Ovarian cancer metastasis aided by DNA ‘webs’

Ovarian cancer metastasis aided by DNA ‘webs’
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According to University of Texas, after being caught in DNA ‘webs’ extruded by immune cells, ovarian cancer metastasis occurs, spreading to new tissue.

Researchers from the University of Texas MD Anderson Cancer Center, USA, have discovered that ovarian cancer cells spread, or metastasize, to new tissue after being caught in the DNA ‘webs’ that are forced out by immune cells. The study, reveals that preventing immune cells from forming these webs reduces metastasis in mice, suggesting that similar treatments could be used to limit the occurrence of ovarian cancer metastasis in humans.

Ovarian cancer metastasis

Ovarian cancer is the fifth leading cause of cancer death in women.

Advanced stages of the disease are typically characterised by the spread of cancer cells to the omentum, a fatty tissue that drapes from the stomach, due to its role in housing immune cells that can fight off infections in the abdominal cavity.

The reasons as to why and how ovarian cancer cells preferentially spread to this tissue is unclear.

The accumulation of unwanted cells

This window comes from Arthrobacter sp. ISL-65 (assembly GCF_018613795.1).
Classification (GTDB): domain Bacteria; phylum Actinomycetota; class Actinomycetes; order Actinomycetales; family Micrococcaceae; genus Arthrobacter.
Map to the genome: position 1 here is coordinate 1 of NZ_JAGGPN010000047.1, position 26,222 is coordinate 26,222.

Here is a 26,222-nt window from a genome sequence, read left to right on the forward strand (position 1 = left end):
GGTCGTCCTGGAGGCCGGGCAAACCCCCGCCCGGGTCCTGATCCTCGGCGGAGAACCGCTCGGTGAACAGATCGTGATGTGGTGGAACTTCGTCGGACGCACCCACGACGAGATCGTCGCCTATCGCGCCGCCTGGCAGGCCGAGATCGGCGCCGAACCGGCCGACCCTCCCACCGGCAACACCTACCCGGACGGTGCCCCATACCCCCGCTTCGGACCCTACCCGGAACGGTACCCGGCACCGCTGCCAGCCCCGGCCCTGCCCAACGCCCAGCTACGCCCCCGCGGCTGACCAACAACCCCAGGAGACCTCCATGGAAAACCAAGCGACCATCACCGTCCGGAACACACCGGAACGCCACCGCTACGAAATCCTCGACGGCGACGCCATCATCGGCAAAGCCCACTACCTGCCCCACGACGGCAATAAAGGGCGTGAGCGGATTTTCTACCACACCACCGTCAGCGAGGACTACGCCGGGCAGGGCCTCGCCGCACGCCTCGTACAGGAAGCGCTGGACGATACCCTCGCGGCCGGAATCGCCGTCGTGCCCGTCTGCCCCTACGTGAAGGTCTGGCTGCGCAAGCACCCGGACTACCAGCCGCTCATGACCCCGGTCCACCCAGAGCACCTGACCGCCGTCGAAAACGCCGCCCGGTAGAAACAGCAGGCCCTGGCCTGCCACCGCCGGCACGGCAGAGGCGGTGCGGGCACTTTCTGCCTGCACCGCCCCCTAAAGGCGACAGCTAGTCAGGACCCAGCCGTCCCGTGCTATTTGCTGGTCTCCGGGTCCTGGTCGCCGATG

The researchers discovered that, at early stages of ovarian cancer, immune cells called neutrophils accumulate in the omentum and begin to unwind and extrude their DNA in the form of sticky webs.

These webs, known as neutrophil extracellular traps (NETs), are normally used to entrap invading microbes. But the researchers found that NETs can also entrap circulating ovarian cancer cells, allowing them to colonise the omentum, therefore causing ovarian cancer metastasis to occur.

Dr. Honami Naora at the University of Texas explains: “Our study demonstrates that inhibiting NET formation decreases omental metastasis.”

Naora’s team essentially determined that ovarian cancer cells release proinflammatory molecules that cause neutrophils to accumulate in the omentum and deploy their NETs.
However, when the researchers prevented NET extrusion by inhibiting a key enzyme required for the process, they reduced the ability of ovarian cancer cells to spread to the omentum in mice.

Currently, the omentum is often surgically removed from patients with early-stage ovarian cancer in an attempt to limit ovarian cancer metastasis to spread further.

But Naora and colleagues suggest that inhibiting NET formation could prevent ovarian cancer metastasis while maintaining the omentum’s protective function within the abdomen.

Naora concludes: “Further studies of this intriguing host defence mechanism could yield new insights into improving ovarian cancer treatment.”

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